Q fever a mil­lion dol­lar prob­lem

North East & Goulburn Murray Farmer - - NEWS -

THE live­stock in­dus­try mil­lions of dol­lars across the sup­ply chain due to a lack of un­der­stand­ing around Q fever, a new cam­paign be­ing run by Vic­to­ria’s peak farmer group will show.

The Vic­to­rian Farm­ers Fed­er­a­tion Live­stock Group is set to launch an aware­ness cam­paign hit­ting home the se­ri­ous­ness of Q Fever as a drain on the live­stock sup­ply chain.

The $100,000 cam­paign in­cludes in­dus­try work­shops, preparedness tool­kits and tar­geted ad­ver­tis­ing to pro­mote the dan­gers of Q fever and the im­por­tance of vac­ci­na­tion.

“Q fever is car­ried by cat­tle, sheep, goats, feral an­i­mals and ro­dents, and can be trans­mit­ted to hu­mans,” VFF live­stock pres­i­dent Leonard Val­lance said.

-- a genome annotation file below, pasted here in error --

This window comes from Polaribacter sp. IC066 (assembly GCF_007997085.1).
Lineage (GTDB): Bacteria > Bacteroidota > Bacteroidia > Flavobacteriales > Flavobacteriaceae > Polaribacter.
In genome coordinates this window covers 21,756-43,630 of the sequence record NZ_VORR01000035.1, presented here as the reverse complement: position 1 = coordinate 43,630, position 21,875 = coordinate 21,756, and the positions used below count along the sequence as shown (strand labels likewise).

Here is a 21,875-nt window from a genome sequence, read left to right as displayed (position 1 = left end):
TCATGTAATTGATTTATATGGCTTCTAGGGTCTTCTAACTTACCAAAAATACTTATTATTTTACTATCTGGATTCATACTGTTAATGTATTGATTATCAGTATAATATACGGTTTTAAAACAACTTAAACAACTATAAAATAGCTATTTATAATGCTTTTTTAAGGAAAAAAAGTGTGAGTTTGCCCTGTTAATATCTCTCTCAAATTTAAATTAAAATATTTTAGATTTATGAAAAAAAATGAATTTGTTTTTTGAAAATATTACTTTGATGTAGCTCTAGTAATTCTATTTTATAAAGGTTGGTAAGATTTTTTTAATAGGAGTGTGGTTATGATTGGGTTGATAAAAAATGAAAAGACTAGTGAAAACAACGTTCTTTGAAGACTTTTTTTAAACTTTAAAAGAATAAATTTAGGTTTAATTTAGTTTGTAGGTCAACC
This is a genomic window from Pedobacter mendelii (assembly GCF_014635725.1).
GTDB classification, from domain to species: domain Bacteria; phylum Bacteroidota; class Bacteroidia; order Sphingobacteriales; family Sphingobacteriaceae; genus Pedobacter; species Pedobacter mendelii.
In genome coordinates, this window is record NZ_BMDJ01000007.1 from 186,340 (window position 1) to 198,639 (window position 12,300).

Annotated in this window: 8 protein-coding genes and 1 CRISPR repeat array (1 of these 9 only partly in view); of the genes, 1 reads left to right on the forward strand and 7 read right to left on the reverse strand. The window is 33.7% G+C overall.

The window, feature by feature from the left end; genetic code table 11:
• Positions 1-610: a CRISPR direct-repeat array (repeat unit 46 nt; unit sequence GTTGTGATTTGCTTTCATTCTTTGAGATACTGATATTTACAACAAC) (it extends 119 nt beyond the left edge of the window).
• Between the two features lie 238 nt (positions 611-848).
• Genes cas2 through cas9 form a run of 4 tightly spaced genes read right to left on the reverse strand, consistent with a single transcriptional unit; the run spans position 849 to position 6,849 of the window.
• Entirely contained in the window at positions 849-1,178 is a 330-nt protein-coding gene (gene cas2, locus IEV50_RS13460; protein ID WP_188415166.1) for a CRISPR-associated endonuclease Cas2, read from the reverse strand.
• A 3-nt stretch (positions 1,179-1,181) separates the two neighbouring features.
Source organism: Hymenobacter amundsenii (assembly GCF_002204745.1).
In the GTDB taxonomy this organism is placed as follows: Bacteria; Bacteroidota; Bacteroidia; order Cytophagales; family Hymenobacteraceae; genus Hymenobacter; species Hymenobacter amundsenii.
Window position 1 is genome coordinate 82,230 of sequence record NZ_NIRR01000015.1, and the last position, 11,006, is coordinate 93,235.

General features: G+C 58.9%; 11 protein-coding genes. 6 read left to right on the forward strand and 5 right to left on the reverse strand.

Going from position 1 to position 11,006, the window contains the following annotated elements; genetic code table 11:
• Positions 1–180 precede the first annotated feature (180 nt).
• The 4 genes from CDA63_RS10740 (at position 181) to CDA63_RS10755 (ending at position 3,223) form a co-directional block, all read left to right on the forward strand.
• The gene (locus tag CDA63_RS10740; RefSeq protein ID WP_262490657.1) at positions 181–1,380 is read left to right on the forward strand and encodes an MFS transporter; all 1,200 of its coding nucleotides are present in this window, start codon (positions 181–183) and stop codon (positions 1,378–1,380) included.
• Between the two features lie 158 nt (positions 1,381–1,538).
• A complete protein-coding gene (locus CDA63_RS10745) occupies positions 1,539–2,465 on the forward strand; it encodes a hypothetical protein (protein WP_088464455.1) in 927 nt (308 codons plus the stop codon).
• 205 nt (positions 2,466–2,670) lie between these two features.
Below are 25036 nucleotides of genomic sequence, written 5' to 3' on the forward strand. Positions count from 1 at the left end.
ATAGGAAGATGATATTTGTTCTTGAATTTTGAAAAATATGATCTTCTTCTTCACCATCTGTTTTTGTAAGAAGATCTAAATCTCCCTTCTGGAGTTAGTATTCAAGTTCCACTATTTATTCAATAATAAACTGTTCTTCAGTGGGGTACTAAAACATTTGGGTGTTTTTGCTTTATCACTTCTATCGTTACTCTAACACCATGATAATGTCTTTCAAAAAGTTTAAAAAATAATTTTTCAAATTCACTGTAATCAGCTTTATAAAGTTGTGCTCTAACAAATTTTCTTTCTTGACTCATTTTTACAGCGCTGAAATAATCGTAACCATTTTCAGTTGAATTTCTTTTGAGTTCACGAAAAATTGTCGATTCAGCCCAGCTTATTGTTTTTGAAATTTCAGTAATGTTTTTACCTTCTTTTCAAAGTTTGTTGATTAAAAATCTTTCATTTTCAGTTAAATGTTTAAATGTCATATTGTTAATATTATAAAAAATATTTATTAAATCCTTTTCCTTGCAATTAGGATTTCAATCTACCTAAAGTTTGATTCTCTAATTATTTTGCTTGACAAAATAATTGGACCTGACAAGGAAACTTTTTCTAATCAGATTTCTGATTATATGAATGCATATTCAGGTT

“It af­fects farm­ers, farm em­ploy­ees, shear­ers, an­i­mal car­ri­ers, abat­toir work­ers, meat in­spec­tors and vets – so, if you work with live­stock right across the sup­ply chain, you are at risk of get­ting Q fever.”

Mr Val­lance said Q fever was a mas­sive is­sue with around 600 cases re­ported across Aus­tralia each year, which cost in­dus­try mil­lions of dol­lars an­nu­ally in lost pro­duc­tiv­ity, med­i­cal costs and other ex­penses.

“Q fever costs the meat in­dus­try alone at least $1 mil­lion ev­ery year, and when you add that up across all the live­stock in­dus­tries, it’s pretty sig­nif­i­cant and re­ally un­der­scores the im­por­tance of get­ting your em­ploy­ees vac­ci­nated,” he said.

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